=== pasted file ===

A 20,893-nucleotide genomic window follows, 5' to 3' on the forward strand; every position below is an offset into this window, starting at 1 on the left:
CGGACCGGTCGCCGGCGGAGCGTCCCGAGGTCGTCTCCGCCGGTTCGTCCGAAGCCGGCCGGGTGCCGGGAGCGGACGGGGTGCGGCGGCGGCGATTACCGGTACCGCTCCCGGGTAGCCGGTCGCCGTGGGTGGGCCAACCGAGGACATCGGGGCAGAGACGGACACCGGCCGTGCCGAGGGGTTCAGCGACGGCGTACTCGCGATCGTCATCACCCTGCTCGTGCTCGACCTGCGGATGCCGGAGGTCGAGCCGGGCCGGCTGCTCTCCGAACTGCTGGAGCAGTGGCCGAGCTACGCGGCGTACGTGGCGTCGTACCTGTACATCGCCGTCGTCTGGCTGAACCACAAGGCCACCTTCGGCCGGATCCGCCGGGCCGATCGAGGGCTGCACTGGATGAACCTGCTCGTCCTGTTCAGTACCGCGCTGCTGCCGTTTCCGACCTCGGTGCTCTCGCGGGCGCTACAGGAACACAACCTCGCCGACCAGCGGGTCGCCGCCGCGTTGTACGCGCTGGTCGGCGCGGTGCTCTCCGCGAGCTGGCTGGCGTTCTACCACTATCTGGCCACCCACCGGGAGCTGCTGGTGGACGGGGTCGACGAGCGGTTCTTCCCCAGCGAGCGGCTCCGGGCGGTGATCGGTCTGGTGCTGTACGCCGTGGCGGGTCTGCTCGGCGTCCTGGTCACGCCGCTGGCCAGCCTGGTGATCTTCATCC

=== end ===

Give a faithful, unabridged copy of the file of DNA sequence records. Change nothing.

A 20,893-nucleotide genomic window follows, 5' to 3' on the forward strand; every position below is an offset into this window, starting at 1 on the left:
CGGACCGGTCGCCGGCGGAGCGTCCCGAGGTCGTCTCCGCCGGTTCGTCCGAAGCCGGCCGGGTGCCGGGAGCGGACGGGGTGCGGCGGCGGCGATTACCGGTACCGCTCCCGGGTAGCCGGTCGCCGTGGGTGGGCCAACCGAGGACATCGGGGCAGAGACGGACACCGGCCGTGCCGAGGGGTTCAGCGACGGCGTACTCGCGATCGTCATCACCCTGCTCGTGCTCGACCTGCGGATGCCGGAGGTCGAGCCGGGCCGGCTGCTCTCCGAACTGCTGGAGCAGTGGCCGAGCTACGCGGCGTACGTGGCGTCGTACCTGTACATCGCCGTCGTCTGGCTGAACCACAAGGCCACCTTCGGCCGGATCCGCCGGGCCGATCGAGGGCTGCACTGGATGAACCTGCTCGTCCTGTTCAGTACCGCGCTGCTGCCGTTTCCGACCTCGGTGCTCTCGCGGGCGCTACAGGAACACAACCTCGCCGACCAGCGGGTCGCCGCCGCGTTGTACGCGCTGGTCGGCGCGGTGCTCTCCGCGAGCTGGCTGGCGTTCTACCACTATCTGGCCACCCACCGGGAGCTGCTGGTGGACGGGGTCGACGAGCGGTTCTTCCCCAGCGAGCGGCTCCGGGCGGTGATCGGTCTGGTGCTGTACGCCGTGGCGGGTCTGCTCGGCGTCCTGGTCACGCCGCTGGCCAGCCTGGTGATCTTCATCC